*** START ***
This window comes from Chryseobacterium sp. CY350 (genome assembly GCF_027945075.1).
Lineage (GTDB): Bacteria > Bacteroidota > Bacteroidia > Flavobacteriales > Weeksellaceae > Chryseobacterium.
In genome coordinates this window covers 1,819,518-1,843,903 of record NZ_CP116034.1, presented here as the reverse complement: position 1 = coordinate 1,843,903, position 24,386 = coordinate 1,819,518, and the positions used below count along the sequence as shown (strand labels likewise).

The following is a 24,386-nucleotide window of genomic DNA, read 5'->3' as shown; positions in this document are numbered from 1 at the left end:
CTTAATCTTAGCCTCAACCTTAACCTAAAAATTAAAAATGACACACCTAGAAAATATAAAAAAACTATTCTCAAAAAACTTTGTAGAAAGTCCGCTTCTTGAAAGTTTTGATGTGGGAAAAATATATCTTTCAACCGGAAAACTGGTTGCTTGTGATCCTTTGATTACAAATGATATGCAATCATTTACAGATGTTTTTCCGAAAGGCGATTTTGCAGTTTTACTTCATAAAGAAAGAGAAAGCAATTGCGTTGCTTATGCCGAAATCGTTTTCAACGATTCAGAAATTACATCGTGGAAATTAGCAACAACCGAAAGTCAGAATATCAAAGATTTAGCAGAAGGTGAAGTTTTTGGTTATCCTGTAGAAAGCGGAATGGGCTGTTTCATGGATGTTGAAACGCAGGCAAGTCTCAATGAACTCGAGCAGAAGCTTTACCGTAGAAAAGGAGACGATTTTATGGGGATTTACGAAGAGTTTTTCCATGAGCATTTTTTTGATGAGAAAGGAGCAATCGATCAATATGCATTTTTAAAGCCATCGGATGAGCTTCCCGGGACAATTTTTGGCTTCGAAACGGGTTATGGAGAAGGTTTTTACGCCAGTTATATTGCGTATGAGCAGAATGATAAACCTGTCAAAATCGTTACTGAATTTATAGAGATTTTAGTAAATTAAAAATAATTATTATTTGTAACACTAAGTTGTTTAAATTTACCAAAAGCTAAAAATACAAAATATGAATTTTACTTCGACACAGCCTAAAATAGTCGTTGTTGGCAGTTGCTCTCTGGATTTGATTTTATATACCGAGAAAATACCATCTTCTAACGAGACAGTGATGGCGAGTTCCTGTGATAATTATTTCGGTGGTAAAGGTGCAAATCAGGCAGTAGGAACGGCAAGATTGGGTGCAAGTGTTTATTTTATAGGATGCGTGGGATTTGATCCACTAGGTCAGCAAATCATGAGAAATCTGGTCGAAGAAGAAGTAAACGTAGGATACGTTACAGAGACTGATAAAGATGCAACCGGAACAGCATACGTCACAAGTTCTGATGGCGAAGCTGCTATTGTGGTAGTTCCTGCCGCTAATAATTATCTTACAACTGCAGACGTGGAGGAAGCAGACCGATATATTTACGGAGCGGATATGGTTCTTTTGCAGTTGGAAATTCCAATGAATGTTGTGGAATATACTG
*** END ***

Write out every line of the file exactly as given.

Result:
This window comes from Chryseobacterium sp. CY350 (genome assembly GCF_027945075.1).
Lineage (GTDB): Bacteria > Bacteroidota > Bacteroidia > Flavobacteriales > Weeksellaceae > Chryseobacterium.
In genome coordinates this window covers 1,819,518-1,843,903 of record NZ_CP116034.1, presented here as the reverse complement: position 1 = coordinate 1,843,903, position 24,386 = coordinate 1,819,518, and the positions used below count along the sequence as shown (strand labels likewise).

The following is a 24,386-nucleotide window of genomic DNA, read 5'->3' as shown; positions in this document are numbered from 1 at the left end:
CTTAATCTTAGCCTCAACCTTAACCTAAAAATTAAAAATGACACACCTAGAAAATATAAAAAAACTATTCTCAAAAAACTTTGTAGAAAGTCCGCTTCTTGAAAGTTTTGATGTGGGAAAAATATATCTTTCAACCGGAAAACTGGTTGCTTGTGATCCTTTGATTACAAATGATATGCAATCATTTACAGATGTTTTTCCGAAAGGCGATTTTGCAGTTTTACTTCATAAAGAAAGAGAAAGCAATTGCGTTGCTTATGCCGAAATCGTTTTCAACGATTCAGAAATTACATCGTGGAAATTAGCAACAACCGAAAGTCAGAATATCAAAGATTTAGCAGAAGGTGAAGTTTTTGGTTATCCTGTAGAAAGCGGAATGGGCTGTTTCATGGATGTTGAAACGCAGGCAAGTCTCAATGAACTCGAGCAGAAGCTTTACCGTAGAAAAGGAGACGATTTTATGGGGATTTACGAAGAGTTTTTCCATGAGCATTTTTTTGATGAGAAAGGAGCAATCGATCAATATGCATTTTTAAAGCCATCGGATGAGCTTCCCGGGACAATTTTTGGCTTCGAAACGGGTTATGGAGAAGGTTTTTACGCCAGTTATATTGCGTATGAGCAGAATGATAAACCTGTCAAAATCGTTACTGAATTTATAGAGATTTTAGTAAATTAAAAATAATTATTATTTGTAACACTAAGTTGTTTAAATTTACCAAAAGCTAAAAATACAAAATATGAATTTTACTTCGACACAGCCTAAAATAGTCGTTGTTGGCAGTTGCTCTCTGGATTTGATTTTATATACCGAGAAAATACCATCTTCTAACGAGACAGTGATGGCGAGTTCCTGTGATAATTATTTCGGTGGTAAAGGTGCAAATCAGGCAGTAGGAACGGCAAGATTGGGTGCAAGTGTTTATTTTATAGGATGCGTGGGATTTGATCCACTAGGTCAGCAAATCATGAGAAATCTGGTCGAAGAAGAAGTAAACGTAGGATACGTTACAGAGACTGATAAAGATGCAACCGGAACAGCATACGTCACAAGTTCTGATGGCGAAGCTGCTATTGTGGTAGTTCCTGCCGCTAATAATTATCTTACAACTGCAGACGTGGAGGAAGCAGACCGATATATTTACGGAGCGGATATGGTTCTTTTGCAGTTGGAAATTCCAATGAATGTTGTGGAATATACTG